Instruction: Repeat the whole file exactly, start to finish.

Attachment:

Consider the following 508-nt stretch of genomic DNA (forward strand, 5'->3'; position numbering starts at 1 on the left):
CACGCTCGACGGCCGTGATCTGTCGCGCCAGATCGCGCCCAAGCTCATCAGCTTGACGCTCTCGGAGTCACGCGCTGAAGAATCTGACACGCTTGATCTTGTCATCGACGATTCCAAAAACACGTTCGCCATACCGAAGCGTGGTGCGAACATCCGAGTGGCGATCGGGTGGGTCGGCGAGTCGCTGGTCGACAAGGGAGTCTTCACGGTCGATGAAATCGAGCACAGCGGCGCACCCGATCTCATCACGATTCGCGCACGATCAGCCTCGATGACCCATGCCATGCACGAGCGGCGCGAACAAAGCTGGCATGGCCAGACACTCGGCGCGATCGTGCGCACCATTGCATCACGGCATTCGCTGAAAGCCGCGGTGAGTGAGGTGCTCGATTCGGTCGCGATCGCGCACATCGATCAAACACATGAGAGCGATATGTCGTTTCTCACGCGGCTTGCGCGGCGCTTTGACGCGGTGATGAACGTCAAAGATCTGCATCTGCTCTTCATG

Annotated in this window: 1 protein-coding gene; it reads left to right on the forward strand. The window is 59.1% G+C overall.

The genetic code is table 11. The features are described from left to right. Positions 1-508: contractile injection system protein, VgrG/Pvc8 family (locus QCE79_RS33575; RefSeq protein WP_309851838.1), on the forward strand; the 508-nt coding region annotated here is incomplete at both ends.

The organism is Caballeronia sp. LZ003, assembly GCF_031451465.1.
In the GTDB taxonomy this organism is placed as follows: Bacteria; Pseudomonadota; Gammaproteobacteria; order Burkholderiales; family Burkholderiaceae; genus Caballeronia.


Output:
Consider the following 508-nt stretch of genomic DNA (forward strand, 5'->3'; position numbering starts at 1 on the left):
CACGCTCGACGGCCGTGATCTGTCGCGCCAGATCGCGCCCAAGCTCATCAGCTTGACGCTCTCGGAGTCACGCGCTGAAGAATCTGACACGCTTGATCTTGTCATCGACGATTCCAAAAACACGTTCGCCATACCGAAGCGTGGTGCGAACATCCGAGTGGCGATCGGGTGGGTCGGCGAGTCGCTGGTCGACAAGGGAGTCTTCACGGTCGATGAAATCGAGCACAGCGGCGCACCCGATCTCATCACGATTCGCGCACGATCAGCCTCGATGACCCATGCCATGCACGAGCGGCGCGAACAAAGCTGGCATGGCCAGACACTCGGCGCGATCGTGCGCACCATTGCATCACGGCATTCGCTGAAAGCCGCGGTGAGTGAGGTGCTCGATTCGGTCGCGATCGCGCACATCGATCAAACACATGAGAGCGATATGTCGTTTCTCACGCGGCTTGCGCGGCGCTTTGACGCGGTGATGAACGTCAAAGATCTGCATCTGCTCTTCATG

Annotated in this window: 1 protein-coding gene; it reads left to right on the forward strand. The window is 59.1% G+C overall.

The genetic code is table 11. The features are described from left to right. Positions 1-508: contractile injection system protein, VgrG/Pvc8 family (locus QCE79_RS33575; RefSeq protein WP_309851838.1), on the forward strand; the 508-nt coding region annotated here is incomplete at both ends.

The organism is Caballeronia sp. LZ003, assembly GCF_031451465.1.
In the GTDB taxonomy this organism is placed as follows: Bacteria; Pseudomonadota; Gammaproteobacteria; order Burkholderiales; family Burkholderiaceae; genus Caballeronia.